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Shakeel John-Lewis


Course studied: MSc IT Security

We now offer: MSc Cyber Security

United Kingdom
NTU has great advice around MSc degrees so I spoke to career advisers who mentioned that having a Masters in a different field could be beneficial as it makes you more employable as you can draw knowledge from two fields.

More about Shakeel

NTU alum Shakeel John-Lewis initially joined NTU as a Biological Sciences student, however he soon realised that he wanted to pursue a different career path. We caught up with Shakeel to hear the inspiring story of how he changed the direction of his studies and completed a Master’s degree in IT Security.

What did you learn during your time at NTU – both inside and outside of lectures?
The short answer would be a lot. The longer answer would be that outside of lectures I learnt more about myself, other people, and the world in a sense. Being dropped off at Clifton campus in my first year and put into halls with random people was not daunting, in fact it was fun. I can happily say the people I met in my first year were my friends I carried throughout my undergraduate and my Master’s degree and even today. My favourite memories outside of lectures were fresher repping, working for the Students’ Union and their club night, Double vision 2015-2016.

I also learned that your career is not linear, which I am grateful for. I undertook a Biological Sciences degree but towards the end of the 2nd year I realised I was not enjoying my degree, nor did I want a career in this field. Fortunately, NTU has great advice around MSc degrees so I spoke to career advisers who mentioned that having a Masters in a different field could be beneficial as it makes you more employable as you can draw knowledge from two fields.

I opted to take a year break in between my undergraduate and my masters to work for the Students’ Union as the Vice President Postgraduate Officer. This allowed me to understand the Postgraduate world at NTU, make improvements before I undertook my own and think about what field I wanted to do my MSc in.

I decided to study MSc IT Security as it was still within the School of Science and Technology, so I could take some transferable skills I have learnt in my BSc and apply it to this new MSc i.e., technical writing. Also, the job market for technology jobs was rising and still is. I look back at my MSc with fond memories, every lesson was exciting as I was learning something completely knew and, in a sense, starting from scratch. In addition to this, I was living with 2 of my good friends who were also doing their masters in different fields from their BScs so there was a real comradery between us.

What does your current day involve?
As a Business Analyst at a leading medical technology company, my day is focused on liaising with key stakeholders in sales, marketing and finance departments. Through regular meetings, I endeavour to gain a comprehensive understanding of their pain points and capture their project requirements. From there I collaborate with my partners in IT to brainstorm innovative solutions using digital platforms. My daily objective is to create effective and sustainable solutions that will address the challenges faced by my stakeholders.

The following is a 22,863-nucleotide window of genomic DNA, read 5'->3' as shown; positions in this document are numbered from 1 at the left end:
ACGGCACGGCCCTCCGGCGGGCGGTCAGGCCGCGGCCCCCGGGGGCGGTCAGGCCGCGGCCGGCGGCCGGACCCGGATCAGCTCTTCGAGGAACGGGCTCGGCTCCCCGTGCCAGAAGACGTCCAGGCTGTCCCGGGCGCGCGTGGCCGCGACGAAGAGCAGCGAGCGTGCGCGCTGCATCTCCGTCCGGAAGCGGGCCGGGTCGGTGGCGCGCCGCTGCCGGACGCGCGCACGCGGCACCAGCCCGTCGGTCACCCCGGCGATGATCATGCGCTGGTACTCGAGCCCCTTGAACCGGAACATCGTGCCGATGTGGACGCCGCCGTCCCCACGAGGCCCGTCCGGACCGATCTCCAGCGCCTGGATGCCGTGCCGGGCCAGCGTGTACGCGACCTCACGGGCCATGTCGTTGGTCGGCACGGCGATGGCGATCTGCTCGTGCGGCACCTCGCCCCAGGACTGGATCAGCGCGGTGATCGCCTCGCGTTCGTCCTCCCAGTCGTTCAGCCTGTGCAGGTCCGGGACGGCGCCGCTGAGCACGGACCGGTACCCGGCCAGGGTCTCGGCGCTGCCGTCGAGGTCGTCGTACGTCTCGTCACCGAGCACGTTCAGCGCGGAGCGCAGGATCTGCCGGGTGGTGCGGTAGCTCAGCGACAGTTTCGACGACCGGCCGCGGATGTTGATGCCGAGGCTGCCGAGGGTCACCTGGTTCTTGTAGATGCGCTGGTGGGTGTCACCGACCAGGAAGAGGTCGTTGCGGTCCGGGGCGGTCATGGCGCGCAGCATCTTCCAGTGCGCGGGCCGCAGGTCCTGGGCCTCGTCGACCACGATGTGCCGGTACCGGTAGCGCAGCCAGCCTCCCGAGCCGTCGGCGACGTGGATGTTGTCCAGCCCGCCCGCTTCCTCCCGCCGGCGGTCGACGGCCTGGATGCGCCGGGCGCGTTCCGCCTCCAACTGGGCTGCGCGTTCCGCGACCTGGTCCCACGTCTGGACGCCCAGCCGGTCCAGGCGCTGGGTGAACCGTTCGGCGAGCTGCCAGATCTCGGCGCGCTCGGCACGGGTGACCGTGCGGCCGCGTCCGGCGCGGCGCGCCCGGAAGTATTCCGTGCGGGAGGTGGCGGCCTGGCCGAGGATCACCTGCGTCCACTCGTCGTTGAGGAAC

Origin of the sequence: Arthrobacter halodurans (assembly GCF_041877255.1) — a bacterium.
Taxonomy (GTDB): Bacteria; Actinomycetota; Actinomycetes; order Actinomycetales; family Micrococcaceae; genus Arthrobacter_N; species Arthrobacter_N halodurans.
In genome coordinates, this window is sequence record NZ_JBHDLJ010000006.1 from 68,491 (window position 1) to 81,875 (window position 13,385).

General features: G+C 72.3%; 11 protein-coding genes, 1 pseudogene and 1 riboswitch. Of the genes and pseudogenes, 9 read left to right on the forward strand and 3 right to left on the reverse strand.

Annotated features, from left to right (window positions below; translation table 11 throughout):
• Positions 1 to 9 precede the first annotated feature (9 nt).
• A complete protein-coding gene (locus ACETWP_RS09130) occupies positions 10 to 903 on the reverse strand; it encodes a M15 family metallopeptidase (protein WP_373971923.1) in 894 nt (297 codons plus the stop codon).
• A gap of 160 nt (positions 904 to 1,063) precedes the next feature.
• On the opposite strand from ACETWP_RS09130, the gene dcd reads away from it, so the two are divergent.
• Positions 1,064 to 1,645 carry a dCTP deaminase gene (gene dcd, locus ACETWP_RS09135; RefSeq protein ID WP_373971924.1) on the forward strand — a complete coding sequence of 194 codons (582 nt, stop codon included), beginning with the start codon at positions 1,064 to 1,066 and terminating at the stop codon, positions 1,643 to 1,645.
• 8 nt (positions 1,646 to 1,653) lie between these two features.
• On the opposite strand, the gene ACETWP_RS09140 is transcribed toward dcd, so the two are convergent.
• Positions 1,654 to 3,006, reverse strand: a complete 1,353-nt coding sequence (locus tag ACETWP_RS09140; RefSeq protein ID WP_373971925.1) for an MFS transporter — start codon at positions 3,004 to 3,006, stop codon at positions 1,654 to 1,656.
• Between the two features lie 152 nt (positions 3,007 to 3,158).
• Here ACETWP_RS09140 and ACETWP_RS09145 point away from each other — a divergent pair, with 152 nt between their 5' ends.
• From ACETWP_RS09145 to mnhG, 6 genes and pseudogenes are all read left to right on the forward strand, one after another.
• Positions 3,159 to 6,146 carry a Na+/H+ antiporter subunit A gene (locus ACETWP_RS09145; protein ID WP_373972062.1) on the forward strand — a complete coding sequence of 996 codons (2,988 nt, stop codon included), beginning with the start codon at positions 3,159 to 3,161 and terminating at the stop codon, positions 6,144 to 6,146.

What attracted you to this field of work?
I set out on the path of doing a Biology degree back in 2015 as I wanted to become a scientist who helped to cure all of the diseases in the world. So, it was important to me to work for a company that is committed to improving human health and making a positive impact in the world. Thus, since leaving University I have worked for two companies, and both have been healthcare companies. Regarding the role, I am a very sociable person so my day to day involves a lot of speaking and human interaction.

What have been the highlights and biggest challenges of your career so far?
Biggest highlight was applying for the Johnson & Johnson Technology Leadership Development Program during my Master’s degree and being the only graduate they took back in 2020. This was great for me as Johnson & Johnson is the world’s largest and broadest healthcare companies in the world so for me to go straight in there as my first company after university was awesome.

My biggest challenge was opting to leave Johnson & Johnson back in 2022, as I said earlier, your career is not linear, and I would have had an amazing career at Johnson & Johnson but I wanted to see more of the world. It was a hard decision, but I opted to leave and head to a new healthcare company. Fortunately, this decision paid off and I am happier than ever at my current company.

What are your plans for the future?
I am unsure, the world of healthcare is still interesting to me but if there gets to a point where I feel comfortable and I am not learning any new content for months on end then I will pivot and go to a new industry where I can learn all over again.

If you had a time machine, what would you go back and tell yourself at uni?
The belief in yourself is justified, keep going!

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